It’s hard to underestimate the impact Slade had in their prime. With their hybrid of hard rock volume and glammy kitsch they spent a huge amount of time in the UK top 40 between 1972-1984 and they were a phenomenal live act.
When Enuff Z’Nuff are at the top of their game, they’re a fantastic band. Their first three albums (‘Enuff Z’Nuff’, ‘Strength’ and ‘Animals With Human Intelligence’ rank among the best melodic rock and power pop discs ever. From that point on, you’ll find good songs scattered throughout their next half a dozen releases, but the cut and paste nature of these can be a little frustrating. From 1999’s ‘Paraphernalia’ onwards, the band seemed to settle into a pattern of bulking out “new” releases with bits and pieces from their extensive vaults. Their 2000 release ’10’ is a blatant example of this, having been pieced together from recordings made over the previous half a decade. Just one listen to ‘There Goes My Heart’ might even be enough to convince some listeners that the song had been kicking around even longer, such is its quality (being comparable to the best bits of the 1985 demos and the EZ’N debut album). Their 2004 release ‘?’ was even more scattershot, featuring new songs alongside a bunch of material dating back to the ‘Animals…’ sessions in 1992. Frankly, if the songs weren’t good enough in the 90s, they certainly felt like third division off cuts over a decade later.
Armed with the swagger of Motley Crue, the crunch of mid 70s Sweet and a bunch of great choruses, Ratt briefly became massive stars in the US during the mid 80s. With a couple of videos gaining heavy rotation on MTV and a best selling debut album, they were among the melodic metal/glam scene’s most successful acts.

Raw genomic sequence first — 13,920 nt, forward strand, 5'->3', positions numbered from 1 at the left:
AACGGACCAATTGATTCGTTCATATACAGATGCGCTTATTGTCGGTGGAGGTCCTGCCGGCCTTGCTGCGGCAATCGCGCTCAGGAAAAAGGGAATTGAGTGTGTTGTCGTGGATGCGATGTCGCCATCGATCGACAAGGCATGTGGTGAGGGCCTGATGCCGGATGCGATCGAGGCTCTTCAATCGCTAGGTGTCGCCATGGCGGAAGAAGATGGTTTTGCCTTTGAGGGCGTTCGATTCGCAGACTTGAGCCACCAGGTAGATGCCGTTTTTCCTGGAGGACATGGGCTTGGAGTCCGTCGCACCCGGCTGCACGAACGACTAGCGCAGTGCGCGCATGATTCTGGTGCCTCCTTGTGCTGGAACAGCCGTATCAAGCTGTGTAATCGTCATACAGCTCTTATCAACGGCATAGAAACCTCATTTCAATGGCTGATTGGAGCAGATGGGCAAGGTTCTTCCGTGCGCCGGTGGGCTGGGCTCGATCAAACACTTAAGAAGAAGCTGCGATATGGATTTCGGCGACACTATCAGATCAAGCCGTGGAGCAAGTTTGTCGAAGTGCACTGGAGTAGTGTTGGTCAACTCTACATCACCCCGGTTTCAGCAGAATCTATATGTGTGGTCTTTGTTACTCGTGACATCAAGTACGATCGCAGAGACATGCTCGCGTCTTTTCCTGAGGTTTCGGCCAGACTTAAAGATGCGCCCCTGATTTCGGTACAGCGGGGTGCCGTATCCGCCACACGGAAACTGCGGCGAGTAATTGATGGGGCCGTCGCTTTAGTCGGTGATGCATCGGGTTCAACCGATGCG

None of that applies in the UK, even though Ratt got of lots of positive press from the rock magazines. With MTV Europe barely off the ground, they were without an outlet for their videos and a rock-averse radio system meant the singles got no real airplay. As a result, Ratt were unknowns outside of the keener rock fans’ community; the closest they came to a hit was having their second album scrape the top fifty of the album chart in 1985. It’s hardly a surprise that, for UK record buyers, most of their albums have spent most of their life in an out of print limbo. For those British fans, most Ratt discs – save for 1990’s ‘Detonator’ – were procured on vinyl, as cheap imports from cut-out bins.
JATK is a DIY project fronted by singer songwriter Matt Jatkola that celebrates the louder end of the power pop spectrum. The three piece band love distortion and fuzz almost as much as they love a sun-filled retro hook and the result is, perhaps, one of the noisiest power pop discs since The Great Affairs released ‘The Striped Album’ back in 2011.
Beneath the layers of guitar and fuzz are four absolutely cracking songs. Tunes that evoke the kind of excitement you first felt when you dropped the metaphorical needle on a Beat Angels or Ryan Roxie album for the first time. The kind of unbridled joy you feel from playing The Wildhearts’ ‘Vanilla Radio’ at full volume exists within at least a couple of these songs…and that feel-good quality is obvious from first play. Subsequent spins only confirm what you suspected within the first minute or so of hearing this band for the first time. Yes… Power pop fans should be aware that this is potentially that good.
In the US, Christmas music is big business. You can find a festive album to suit pretty much every one of your holiday moods. There are countless Christmas albums from country artists; you can play it traditionally with the easy listening approach with She & Him’s retro pop or Lowen & Navarro’s world of log fires and woolly jumpers. You can opt for retro rock ‘n’ roll and a swingin’ yuletide with the brilliant Brian Setzer, or even funky festivities with James Brown. In a world where even Bad Religion – a punk band fronted by one of the world’s most outspoken athiest academics – have a Christmas album, the gloves are off. We live in a post-irony world.
In December 2019, L.A. Guns’ ‘Another Xmas In Hell’ appeared on streaming services with little to no fanfare. A five track release, it finds the US hard rockers putting their own slant on a couple of very familiar festive favourites and a couple of lesser known gems.